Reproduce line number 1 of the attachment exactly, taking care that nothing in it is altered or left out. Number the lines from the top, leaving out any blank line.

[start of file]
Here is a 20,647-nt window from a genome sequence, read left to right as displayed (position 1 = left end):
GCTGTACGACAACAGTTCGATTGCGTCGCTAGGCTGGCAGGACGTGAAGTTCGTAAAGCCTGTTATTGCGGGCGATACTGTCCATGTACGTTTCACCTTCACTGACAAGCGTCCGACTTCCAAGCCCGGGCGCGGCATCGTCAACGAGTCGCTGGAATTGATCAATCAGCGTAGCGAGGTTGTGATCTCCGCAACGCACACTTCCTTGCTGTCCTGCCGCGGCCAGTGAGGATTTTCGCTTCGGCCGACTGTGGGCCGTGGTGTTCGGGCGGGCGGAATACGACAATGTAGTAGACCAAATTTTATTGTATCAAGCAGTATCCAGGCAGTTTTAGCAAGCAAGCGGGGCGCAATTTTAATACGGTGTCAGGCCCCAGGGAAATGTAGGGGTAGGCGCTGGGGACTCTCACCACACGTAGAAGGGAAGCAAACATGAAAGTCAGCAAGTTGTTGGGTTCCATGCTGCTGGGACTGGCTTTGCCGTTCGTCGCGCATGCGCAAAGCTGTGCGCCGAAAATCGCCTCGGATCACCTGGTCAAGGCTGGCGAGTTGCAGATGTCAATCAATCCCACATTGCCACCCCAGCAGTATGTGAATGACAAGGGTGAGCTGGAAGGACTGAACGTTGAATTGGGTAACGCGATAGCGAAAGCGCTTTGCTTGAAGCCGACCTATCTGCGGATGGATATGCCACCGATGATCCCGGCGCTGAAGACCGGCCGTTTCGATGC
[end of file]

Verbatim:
Here is a 20,647-nt window from a genome sequence, read left to right as displayed (position 1 = left end):